Friday 5 April 2013

MTV IGGY: Amplify Dot: A Rebellious MC Storms The Mainstream

By Joseph 'JP' Patterson

According to Amplify Dot, she was Born Ready. And do you know what? I'm actually a believer. Back when she was a young gun, the aspiring MC from south London was offered a once-in-a-lifetime opportunity to spit her heart out in front of thousands at a Missy Elliott concert during a mini talent show orchestrated by the legendary rap star. "One day, you're gonna be big," said Elliott, after crowning Dotty the winner. Now in her mid-20s, the Billboard-approved lyricist has turned said prophesy into a reality by solidifying her name in the UK urban scene as a ferocious bar-thrower, one whose untamable rawness and colourful lyrics have received high praise from the biggest of mic men and critics. Pop world—make way for a new rebel.

You’re currently in LA working on your debut album, yes? What made you choose that location as your base?

The majority of my album has actually been recorded in London, but I’ve been recording for like seven or eight months and we’re almost wrapped so I thought it would be cool to finish it by taking myself completely out of my comfort zone and making some music abroad. I lived in LA for a year when I was 18, and the sound out here is so different to anything else. The rap culture is so strong and the place has such a vibrant feel, it really is the perfect place to escape for a few weeks and make records. Last week, I sat down with Ron Fair at the top of Capitol Records tower in the middle of Hollywood – I seriously couldn’t believe my life. Plus, the temperature hasn’t dropped below 20 since I’ve been here. I just wanted a free holiday, to be honest.

Sounds like someone’s having fun [laughs] So what kind of album is it shaping up to be, and can you give us any hints on the title and who you’re working with on it?

The album is everything I wanted my debut album to be. I wanted a body of work that couldn’t be compared to anything. On the production side, I’ve gone with mavericks, rather than big names. The album sounds like a real journey. I’ve tried not to be repetitive so the pace and tone really changes as you go from track-to-track, but the beats bang from beginning to end. I could tell you the name of the album, but it’s already had three titles and I’ll probably change my mind again tomorrow [laughs].

You’ve already given fans a taste, with tracks such as Get Down and Kurt Cobain. Speaking of that Kurt Cobain number, is it true that you wrote it on the late Nirvana singer’s birthday? C’mon, Dotty, you can see why some people might find that kinda weird [laughs]. Please explain.

It’s not as weird as it sounds [laughs]. It was Kurt Cobain’s birthday in February 2012 and BBC2 were airing a tribute to him in the form of a documentary about his life, which was followed by a film loosely based on his death called Last Days. Last Days was the inspiration for the song, because it looked at how the rock ‘n’ roll lifestyle, which seems so thrilling, can actually pull the rug from underneath you. So, I wrote the hook: 'Speed through life in a purple haze/Live fast, die young, like Kurt Cobain.' The song itself is social commentary, with Kurt Cobain used as an analogy.

I’ve seen your independent grind first-hand and, over the years, you’ve definitely proven that you’re no slacker—even with little or no financial backing. Your hard graft was recently rewarded when Virgin Records/EMI snapped you up. How did the deal come about, and how does it feel to be that artist now?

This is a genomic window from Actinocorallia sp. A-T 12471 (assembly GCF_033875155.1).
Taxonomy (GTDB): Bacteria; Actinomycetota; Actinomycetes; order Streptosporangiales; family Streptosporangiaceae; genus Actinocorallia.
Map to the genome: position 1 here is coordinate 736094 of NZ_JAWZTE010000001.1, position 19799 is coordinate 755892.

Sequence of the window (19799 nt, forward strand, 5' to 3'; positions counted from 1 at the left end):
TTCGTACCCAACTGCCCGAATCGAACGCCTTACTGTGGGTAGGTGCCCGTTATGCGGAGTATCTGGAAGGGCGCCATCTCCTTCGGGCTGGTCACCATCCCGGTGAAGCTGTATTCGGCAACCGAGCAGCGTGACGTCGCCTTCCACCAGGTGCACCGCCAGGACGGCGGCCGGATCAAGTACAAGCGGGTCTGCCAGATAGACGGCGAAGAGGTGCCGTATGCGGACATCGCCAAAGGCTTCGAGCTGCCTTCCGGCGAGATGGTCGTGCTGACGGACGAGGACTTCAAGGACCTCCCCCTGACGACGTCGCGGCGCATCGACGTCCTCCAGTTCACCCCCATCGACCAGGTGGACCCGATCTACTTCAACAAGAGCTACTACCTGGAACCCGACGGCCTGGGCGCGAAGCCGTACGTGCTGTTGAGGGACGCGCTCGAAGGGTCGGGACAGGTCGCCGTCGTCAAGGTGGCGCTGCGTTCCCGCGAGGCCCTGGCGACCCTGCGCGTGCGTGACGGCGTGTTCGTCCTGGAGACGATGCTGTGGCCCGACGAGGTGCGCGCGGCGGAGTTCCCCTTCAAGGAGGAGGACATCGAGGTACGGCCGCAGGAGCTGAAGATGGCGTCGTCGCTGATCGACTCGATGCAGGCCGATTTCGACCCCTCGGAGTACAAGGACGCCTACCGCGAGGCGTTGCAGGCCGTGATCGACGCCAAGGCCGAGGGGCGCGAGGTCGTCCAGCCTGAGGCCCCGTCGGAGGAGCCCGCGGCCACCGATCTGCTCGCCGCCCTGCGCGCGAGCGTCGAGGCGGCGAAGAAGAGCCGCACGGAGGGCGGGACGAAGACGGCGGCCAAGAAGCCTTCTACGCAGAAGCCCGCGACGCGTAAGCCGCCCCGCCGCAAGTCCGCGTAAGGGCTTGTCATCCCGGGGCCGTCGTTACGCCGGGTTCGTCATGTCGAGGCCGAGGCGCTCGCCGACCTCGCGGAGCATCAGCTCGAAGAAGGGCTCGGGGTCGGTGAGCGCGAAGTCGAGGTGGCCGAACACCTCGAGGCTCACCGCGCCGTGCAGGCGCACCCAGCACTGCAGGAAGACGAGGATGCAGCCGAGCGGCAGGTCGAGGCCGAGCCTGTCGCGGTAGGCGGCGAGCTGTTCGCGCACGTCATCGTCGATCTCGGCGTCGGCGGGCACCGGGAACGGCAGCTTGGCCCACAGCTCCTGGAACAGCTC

The deal came about just after I put out my third independent release, Short Back And Sides – which did well on iTunes and caught the attention of one of the A&Rs at EMI. They invited me in to play some more of my music, and the first song I played was Kurt Cobain – a track I had recorded with my producer/pal, Krunchie, a few months prior. They just seemed to get it straight away. The president of EMI, Miles Leonard, said that deal had to happen and I was signed within two weeks. I think I’m fortunate to have been given the freedom to make the sort of music that I love, so I’m just enjoying the process of making my album on my terms.

Taking it back ten years or so, you were co-signed by one of your biggest idols: Missy Elliott. Was that a crazy experience for you?

Yeah, it was crazy to have one of my greatest inspirations give me their seal of approval. It was all so spontaneous and off-the-cuff. I just climbed on-stage at one of her concerts when she asked if anyone in the audience could rap, and I think I even surprised myself. June 1, 2001, I will never forget the date because it was the first concert I had ever been to. Missy did an impromptu talent contest in the middle of her show, and most of the other people who went before me caved under the pressure. I was just concentrating on not getting booed. Missy handed me her mic and I just spazzed out! Brixton Academy erupted. It was crazy! I obviously won [laughs], and I had a chat with Missy after the show. She told me that I was made for this, and I haven’t looked back since.

Much like Missy, you rock the mic hard! Do you think the mainstream music industry will be able to appreciate your rough-and-readiness?

Coming from the underground music scene, freestyles are what my name was built on – so the majority of people have only ever seen me barring in front of a camera. There’s a huge difference between spitting freestyles and writing songs and I hope that, as I release music into the mainstream, people start to see that there is more to me than just rough edges. But I am who I am, and I think the scene is ready for something a bit rebellious.

And over the next year or two, what would you like to have crossed off on your to-do list?

I broke my phone and lost my to-do list!

Amplify Dot's new single, Kurt Cobain, is out April 28.

This also appeared over at MTV IGGY: H E R E